Abstract:Many organic solid wastes are produced in the world. Poultry manure (PM), municipal organic wastes (MOW) and sugar beet lime sludge (LS) are produced in large quantities in Morocco. The co-composting of these organic wastes was investigated. The recycling and the valorization of such wastes is environmentally and economically beneficial especially for PM which is known source of bacterial pathogens. The aerobic biodegradation process was carried out by using three windrows of variable compositions: C1 prepared without LS (only MOW were composted with PM), C2 prepared from MOW plus PM and10% LS; and the last one C3 from MOW plus PM and 20% LS. The main process physico-chemical parameters (temperature, pH, humidity and C/N) and microbiological populations (mesophilic and thermophilic flora, total coliform, fecal coliform, Streptococci, Staphylococcus aureus and mesophilic fungi) were monitored over three months to ascertain the compost maturity and to ensure the compost hygienic aspect. The final products were characterized by their relatively high organic matter content, and low C/N ratio of 10.6-10.9. The organic matter degradation was reached approximately 59% for C2 and C3. In addition, the monitoring of the microbial population showed that the produced composts are mature and hygienic. The agronomic valorization of the final composts was tested on radish plant with tree level of composts and poultry manure without composting. The primary results of field trial showed a growth of radish plant biomass and root development without any phytotoxicity detected which reflects the quality of the composts produced. As for poultry manure it allowed to have a better results than other composts because of its readily available nitrogen.
Keywords: compost, municipal organic wastes, poultry manure, radish crop, sugar beet lime sludgeProcedia PDF Downloads 249
352 Effects of Organic Manure on the Growth of Jatropha curcas in Kogi State North Central Nigeria
Authors: S. O. Amhakhian, M. Idenyi
Abstract:A pot experiment was conducted to assess the effects of organic manure on the growth of Jatropha curcas L seedlings at the Faculty of Agriculture, Kogi State University, Anyigba. There were seven treatments, namely, three (3) levels of poultry droppings (PD) (20g, 40g and 60g/kg soil) designated as T1, T2 and T3 respectively, three (3) levels of solid cattle dung (CD) (40g, 80g and 120g/kg soil designated as T4, T5, and T6) respectively, and control (no organic manure) designated as T7. All the treatments were replicated three (3) times. Jathopha curcas L seeds were sown into the polythene pot and observed for the period of six (6) weeks. Growth parameters measured were plant height, leaf count, stem girth, numbers of branches, and fresh weight. Mean separation using F-LSD0.05 showed that 120g cow dung/kg soil (T6) gave optional level of organic manure required for Jatropha curcas throughout the growth period of the seedlings. All the treatments having organic manure were significantly better than the control (P < 0.05) except at two weeks after planting where all the treatments gave the same number of leaves and at the sixth week after planting where only 120g cow dung/kg soil (T6) showed significant difference (P <0.05) in the number of branches. As a result, 120g cow dung/kg soil (T6) is therefore recommended for raising Jatrophus curcas L seedlings in Anyigba, Kogi State.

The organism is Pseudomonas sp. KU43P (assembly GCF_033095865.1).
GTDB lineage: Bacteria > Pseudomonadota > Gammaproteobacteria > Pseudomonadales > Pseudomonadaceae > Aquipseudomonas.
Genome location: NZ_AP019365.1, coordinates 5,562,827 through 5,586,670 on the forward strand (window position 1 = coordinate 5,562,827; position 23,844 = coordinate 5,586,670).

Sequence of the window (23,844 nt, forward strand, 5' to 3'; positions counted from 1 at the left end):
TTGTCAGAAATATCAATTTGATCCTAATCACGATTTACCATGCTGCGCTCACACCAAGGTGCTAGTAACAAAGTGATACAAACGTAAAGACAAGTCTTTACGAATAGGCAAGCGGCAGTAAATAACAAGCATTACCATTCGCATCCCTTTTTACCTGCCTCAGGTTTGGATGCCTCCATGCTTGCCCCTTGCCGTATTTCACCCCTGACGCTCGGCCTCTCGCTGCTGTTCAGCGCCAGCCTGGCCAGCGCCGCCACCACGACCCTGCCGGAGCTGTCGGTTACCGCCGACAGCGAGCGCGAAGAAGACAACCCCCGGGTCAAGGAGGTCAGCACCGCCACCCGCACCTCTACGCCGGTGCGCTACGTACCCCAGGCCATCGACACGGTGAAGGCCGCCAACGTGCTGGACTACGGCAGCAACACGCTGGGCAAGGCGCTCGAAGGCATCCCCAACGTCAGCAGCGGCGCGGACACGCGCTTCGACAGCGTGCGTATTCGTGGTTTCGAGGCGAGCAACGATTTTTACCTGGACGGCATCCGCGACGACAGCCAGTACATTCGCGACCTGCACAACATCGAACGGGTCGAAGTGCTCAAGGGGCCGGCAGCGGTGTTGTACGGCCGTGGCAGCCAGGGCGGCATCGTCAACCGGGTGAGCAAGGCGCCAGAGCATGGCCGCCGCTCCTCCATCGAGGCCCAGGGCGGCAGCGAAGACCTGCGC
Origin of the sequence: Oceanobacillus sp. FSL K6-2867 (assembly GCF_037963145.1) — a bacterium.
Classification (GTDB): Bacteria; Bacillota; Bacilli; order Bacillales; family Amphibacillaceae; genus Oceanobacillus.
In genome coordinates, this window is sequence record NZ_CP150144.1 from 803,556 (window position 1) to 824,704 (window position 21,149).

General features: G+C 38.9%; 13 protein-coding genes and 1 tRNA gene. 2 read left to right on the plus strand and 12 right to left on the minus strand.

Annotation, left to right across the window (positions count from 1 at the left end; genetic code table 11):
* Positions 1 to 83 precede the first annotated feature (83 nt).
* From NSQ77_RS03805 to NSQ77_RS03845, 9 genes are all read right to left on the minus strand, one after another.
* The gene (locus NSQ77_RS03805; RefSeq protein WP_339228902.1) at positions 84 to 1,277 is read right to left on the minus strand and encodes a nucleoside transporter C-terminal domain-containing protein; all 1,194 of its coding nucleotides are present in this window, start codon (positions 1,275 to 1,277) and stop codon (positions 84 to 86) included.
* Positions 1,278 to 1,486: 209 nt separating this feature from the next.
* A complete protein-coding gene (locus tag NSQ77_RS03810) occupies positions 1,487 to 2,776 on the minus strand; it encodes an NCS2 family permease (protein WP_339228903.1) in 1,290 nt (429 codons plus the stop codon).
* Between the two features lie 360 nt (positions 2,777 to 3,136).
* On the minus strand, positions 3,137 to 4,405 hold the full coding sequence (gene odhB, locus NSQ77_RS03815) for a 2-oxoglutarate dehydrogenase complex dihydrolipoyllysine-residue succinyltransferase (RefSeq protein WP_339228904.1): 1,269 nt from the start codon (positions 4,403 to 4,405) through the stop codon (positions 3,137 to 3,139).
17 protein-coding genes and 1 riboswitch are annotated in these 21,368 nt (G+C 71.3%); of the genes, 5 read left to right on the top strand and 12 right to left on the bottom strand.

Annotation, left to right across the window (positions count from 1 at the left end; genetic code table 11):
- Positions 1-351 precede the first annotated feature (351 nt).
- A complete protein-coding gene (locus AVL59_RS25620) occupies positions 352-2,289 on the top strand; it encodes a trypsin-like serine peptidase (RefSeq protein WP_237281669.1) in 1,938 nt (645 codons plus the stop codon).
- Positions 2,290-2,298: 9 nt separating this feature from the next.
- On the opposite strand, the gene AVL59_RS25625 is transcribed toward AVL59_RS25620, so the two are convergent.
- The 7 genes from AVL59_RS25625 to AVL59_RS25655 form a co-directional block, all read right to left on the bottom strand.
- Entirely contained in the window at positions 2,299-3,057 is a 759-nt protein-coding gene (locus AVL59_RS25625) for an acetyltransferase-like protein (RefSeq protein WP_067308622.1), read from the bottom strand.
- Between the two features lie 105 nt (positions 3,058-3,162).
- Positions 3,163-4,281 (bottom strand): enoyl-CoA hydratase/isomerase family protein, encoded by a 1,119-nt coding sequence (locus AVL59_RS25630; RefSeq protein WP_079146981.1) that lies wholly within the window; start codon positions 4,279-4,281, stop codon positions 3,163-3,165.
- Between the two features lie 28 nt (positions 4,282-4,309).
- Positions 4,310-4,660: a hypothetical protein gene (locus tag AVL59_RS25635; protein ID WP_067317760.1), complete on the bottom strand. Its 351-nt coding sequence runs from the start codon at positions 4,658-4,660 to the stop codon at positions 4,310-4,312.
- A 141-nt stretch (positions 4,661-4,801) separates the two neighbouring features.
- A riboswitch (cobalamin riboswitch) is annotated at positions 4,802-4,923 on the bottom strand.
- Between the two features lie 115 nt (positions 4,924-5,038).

Keywords: Jatropha curcas, cow-dungs, seedlings, poultry dropping, polythene-potProcedia PDF Downloads 255
351 Measuring the Effect of Co-Composting Oil Sludge with Pig, Cow, Horse And Poultry Manures on the Degradation in Selected Polycyclic Aromatic Hydrocarbons Concentrations
Authors: Ubani Onyedikachi, Atagana Harrison Ifeanyichukwu, Thantsha Mapitsi Silvester
Abstract:Components of oil sludge (PAHs) are known cytotoxic, mutagenic and potentially carcinogenic compounds also bacteria and fungi have been found to degrade PAHs to innocuous compounds. This study is aimed at measuring the effect of pig, cow, horse and poultry manures on the degradation in selected PAHs present in oil sludge. Soil spiked with oil sludge was co-composted differently with each manure in a ratio of 2:1 (w/w) spiked soil: manure and wood-chips in a ratio of 2:1 (w/v) spiked soil: wood-chips. Control was set up similar as the one above but without manure. The mixtures were incubated for 10 months at room temperature. Compost piles were turned weekly and moisture level was maintained at between 50% and 70%. Moisture level, pH, temperature, CO2 evolution and oxygen consumption were measured monthly and the ash content at the end of experimentation. Highest temperature reached was 27.5 °C in all compost heaps, pH ranged from 5.5 to 7.8 and CO2 evolution was highest in poultry manure at 18.78μg/dwt/day. Microbial growth and activities were enhanced; bacteria identified were Bacillus, Arthrobacter and Staphylococcus species. Percentage reduction in PAHs was measured using automated soxhlet extractor with Dichloromethane coupled with gas chromatography/mass spectrometry (GC/MS). Results from PAH measurements showed reduction between 77% and 99%. Co-composting of spiked soils with animal manures enhanced the reduction in PAHs.